[arch-general] Is it secure to just sign repository databases?

Eli Schwartz eschwartz at archlinux.org
Sun Jun 16 15:57:34 UTC 2019

On 6/16/19 10:44 AM, brent s. wrote:
> On 6/16/19 5:03 AM, Manuel Reimer wrote:
>> Hello,
>> I run a repository locally that I would like to share to the public.
>> The build is mostly automated. That's why I don't want to sign each
>> individual package. The private key is not stored on the build machine
>> and I want to sign the resulting stuff externally.
>> The easiest way would be actually to just manually sign the database
>> file. As this file includes all checksums of the individual packages, I
>> think this is as secure as signing every package, right?
>> Thanks in advance
>> Manuel
> theoretically, your thought process is sound. unfortunately, pacman
> doesn't verify like this (to my knowledge; someone feel free to correct me).
> but there's nothing necessitating you sign the package on the build
> machine, technically. you could fetch the repo DB, grab the checksums
> inside (i believe they contain a metadata tree and .PKGINFO; been a
> while since i explored the format), fetch the package itself into
> memory, and if the checksum matches, you can create a detached signature
> from that item in memory, then upload that signature. (i think? you
> might meed to regen the repo.db; not sure if it tracks sigs.)
> there is, of course, the trouble of not being able to cryptographically
> verify the integrity of the checksums inside the repo DB (since the
> packages are being fetches from a remote source and *technically*
> possibly could have been tampered along with the repo DB). this is why
> signing is done at build time - it at least removes that vector
> (notwithstanding local tampering, but that's time-sensitive and a
> dedicated build box separate from a repo server is a lot more resistant).
> i can create a python PoC of this if that'd be easier to understand of
> the "remote signing".
> BUT. TL;DR "pacman doesn't work like that" and it's generally safer
> practice to build and sign (and build a repo db) on a different box,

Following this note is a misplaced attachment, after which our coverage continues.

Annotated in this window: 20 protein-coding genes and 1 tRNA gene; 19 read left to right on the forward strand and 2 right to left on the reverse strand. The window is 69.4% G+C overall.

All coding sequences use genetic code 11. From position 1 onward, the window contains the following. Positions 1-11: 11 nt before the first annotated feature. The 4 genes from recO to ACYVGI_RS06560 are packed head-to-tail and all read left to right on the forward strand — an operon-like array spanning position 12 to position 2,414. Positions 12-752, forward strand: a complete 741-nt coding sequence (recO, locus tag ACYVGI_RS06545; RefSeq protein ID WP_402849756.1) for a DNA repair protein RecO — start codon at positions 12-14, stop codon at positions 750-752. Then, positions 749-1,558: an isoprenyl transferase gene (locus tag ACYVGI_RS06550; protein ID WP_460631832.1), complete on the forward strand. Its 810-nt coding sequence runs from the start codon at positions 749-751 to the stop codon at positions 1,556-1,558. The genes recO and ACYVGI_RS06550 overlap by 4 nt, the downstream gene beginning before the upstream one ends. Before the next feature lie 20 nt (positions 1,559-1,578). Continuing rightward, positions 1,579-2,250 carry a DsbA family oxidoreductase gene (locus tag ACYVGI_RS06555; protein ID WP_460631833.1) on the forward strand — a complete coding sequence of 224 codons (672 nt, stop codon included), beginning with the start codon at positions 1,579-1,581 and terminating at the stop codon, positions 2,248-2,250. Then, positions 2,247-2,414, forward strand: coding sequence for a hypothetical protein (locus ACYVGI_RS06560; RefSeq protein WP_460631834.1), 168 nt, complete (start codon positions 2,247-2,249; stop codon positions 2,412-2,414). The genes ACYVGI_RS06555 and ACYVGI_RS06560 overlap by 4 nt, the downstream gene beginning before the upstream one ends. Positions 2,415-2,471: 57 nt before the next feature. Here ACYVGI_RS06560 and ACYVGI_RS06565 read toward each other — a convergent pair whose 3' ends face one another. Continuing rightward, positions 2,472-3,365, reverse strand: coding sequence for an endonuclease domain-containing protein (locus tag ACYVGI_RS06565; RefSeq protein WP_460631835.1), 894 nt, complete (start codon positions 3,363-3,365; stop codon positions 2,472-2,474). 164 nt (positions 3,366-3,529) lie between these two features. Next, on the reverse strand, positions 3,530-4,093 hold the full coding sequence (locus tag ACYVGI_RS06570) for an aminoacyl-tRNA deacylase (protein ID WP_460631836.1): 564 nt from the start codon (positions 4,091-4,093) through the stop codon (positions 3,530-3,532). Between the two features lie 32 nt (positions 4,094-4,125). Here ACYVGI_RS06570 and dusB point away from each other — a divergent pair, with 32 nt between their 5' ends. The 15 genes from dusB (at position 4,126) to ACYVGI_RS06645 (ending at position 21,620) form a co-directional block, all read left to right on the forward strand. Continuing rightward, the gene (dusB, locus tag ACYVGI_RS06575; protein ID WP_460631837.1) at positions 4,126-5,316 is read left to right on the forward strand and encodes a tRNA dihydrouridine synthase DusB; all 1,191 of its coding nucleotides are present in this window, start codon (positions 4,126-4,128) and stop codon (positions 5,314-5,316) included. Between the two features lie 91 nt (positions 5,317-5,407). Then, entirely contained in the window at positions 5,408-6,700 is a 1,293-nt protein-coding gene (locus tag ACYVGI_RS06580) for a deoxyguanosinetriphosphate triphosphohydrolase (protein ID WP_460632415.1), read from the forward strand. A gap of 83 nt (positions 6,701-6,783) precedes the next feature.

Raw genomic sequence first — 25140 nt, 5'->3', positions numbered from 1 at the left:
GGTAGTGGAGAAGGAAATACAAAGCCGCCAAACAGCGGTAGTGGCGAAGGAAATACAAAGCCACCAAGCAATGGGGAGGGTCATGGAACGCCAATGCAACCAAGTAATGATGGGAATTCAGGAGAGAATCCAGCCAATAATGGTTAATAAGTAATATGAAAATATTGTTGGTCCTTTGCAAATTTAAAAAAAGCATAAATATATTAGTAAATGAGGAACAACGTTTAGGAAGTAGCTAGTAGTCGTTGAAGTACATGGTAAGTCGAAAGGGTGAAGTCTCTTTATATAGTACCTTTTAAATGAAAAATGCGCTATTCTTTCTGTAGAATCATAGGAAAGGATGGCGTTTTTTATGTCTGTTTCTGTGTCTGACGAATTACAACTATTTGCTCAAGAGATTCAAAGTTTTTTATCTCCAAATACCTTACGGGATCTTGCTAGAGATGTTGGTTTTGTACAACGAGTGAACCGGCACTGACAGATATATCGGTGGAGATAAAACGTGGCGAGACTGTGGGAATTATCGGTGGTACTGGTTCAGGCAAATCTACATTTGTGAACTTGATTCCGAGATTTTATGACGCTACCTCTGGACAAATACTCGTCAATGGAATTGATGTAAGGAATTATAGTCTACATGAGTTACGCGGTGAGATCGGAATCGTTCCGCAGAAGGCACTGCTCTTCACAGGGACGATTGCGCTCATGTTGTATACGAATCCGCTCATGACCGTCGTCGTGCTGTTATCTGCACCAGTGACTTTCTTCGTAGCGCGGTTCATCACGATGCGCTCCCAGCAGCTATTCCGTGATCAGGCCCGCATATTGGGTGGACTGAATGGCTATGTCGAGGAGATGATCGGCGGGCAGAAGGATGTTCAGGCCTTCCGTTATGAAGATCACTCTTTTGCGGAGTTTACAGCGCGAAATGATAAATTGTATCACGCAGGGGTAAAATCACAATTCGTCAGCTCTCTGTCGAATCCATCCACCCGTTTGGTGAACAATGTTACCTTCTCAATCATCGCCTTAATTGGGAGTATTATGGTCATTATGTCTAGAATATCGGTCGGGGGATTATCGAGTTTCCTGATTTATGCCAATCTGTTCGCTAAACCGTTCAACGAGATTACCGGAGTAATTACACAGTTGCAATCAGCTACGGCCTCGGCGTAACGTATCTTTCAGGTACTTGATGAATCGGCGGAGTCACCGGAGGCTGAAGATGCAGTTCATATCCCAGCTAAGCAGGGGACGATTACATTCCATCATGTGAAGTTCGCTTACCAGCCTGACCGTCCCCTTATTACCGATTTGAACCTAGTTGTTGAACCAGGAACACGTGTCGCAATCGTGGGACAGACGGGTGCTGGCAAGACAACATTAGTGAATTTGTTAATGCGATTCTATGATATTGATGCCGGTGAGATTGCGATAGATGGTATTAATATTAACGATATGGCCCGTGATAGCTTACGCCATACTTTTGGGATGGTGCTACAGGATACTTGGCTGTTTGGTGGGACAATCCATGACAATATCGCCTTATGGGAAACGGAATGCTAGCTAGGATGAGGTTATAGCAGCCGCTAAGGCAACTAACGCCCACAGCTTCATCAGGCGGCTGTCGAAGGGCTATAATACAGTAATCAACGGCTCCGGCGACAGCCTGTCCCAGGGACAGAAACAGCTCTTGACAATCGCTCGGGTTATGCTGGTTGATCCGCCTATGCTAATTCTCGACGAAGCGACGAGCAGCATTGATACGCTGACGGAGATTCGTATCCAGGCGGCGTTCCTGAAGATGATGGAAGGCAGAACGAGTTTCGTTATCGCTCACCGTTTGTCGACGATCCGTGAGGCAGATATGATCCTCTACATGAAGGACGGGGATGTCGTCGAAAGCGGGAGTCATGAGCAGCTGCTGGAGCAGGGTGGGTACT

> then push to the repo server.

I have no idea what you just said.


Manuel -- makepkg has a --sign option, but all it actually does is this:

# pretend it actually uses ${pkgname}-${fullpkgver}-${pkgarch}${PKGEXT}
for pkgfile in *.pkg.tar.xz; do
    gpg --detach-sign --no-armor "${pkgfile}"

You can run gpg --detach-sign --no-armor yourself right before you
repo-add, it makes no difference whether you use makepkg's convenience
function for this. As a matter of fact, if you use clean chroot builds
then you possibly don't want to copy your private key to the chroot, and
anyway there have IIRC been bugs with signing in a chroot, so the
devtools scripts do not do signing in the chroot and the official upload
scripts for core/extra/community will do gpg --detach--sign --no-armor
by hand, so you are in good company!

That being said, if you have signed the repository db then as you
mentioned the sha256 checksums for the package file are securely signed,
so you are guaranteed that use of pacman -S pkgname will securely verify
that it is installing the package the repo-add user expected to provide
when running repo-add.

What is your threat model? These things will not be protected against:

- people installing the package file directly, as such:
  pacman -U https://example.com/foopkg-1-1-x86_64.pkg.tar.xz
- An attacker with local filesystem access on the signing/hosting server
  can retroactively replace *all* packages built at any date, and trick
  you into signing a new repo DB referencing them.
- In shared packaging situations, like when a team of dozens of people
  all upload packages, you want to be able to verify who signed each
  package, as opposed to only verifying that the last person to update
  the repository asserted that all other packages are good and backed by
  his/her good name -- this does not concern you.

Eli Schwartz
Bug Wrangler and Trusted User

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